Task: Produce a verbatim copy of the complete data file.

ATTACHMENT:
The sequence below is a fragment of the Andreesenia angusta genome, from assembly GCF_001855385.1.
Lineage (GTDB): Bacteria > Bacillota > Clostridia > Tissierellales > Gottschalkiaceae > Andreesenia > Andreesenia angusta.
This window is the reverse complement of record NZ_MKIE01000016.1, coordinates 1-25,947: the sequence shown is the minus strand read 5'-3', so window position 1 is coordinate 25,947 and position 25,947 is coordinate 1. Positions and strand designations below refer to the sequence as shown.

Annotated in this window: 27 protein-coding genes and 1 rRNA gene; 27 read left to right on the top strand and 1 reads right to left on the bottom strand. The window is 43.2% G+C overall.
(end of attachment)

The sequence below is a fragment of the Andreesenia angusta genome, from assembly GCF_001855385.1.
Lineage (GTDB): Bacteria > Bacillota > Clostridia > Tissierellales > Gottschalkiaceae > Andreesenia > Andreesenia angusta.
This window is the reverse complement of record NZ_MKIE01000016.1, coordinates 1-25,947: the sequence shown is the minus strand read 5'-3', so window position 1 is coordinate 25,947 and position 25,947 is coordinate 1. Positions and strand designations below refer to the sequence as shown.

Annotated in this window: 27 protein-coding genes and 1 rRNA gene; 27 read left to right on the top strand and 1 reads right to left on the bottom strand. The window is 43.2% G+C overall.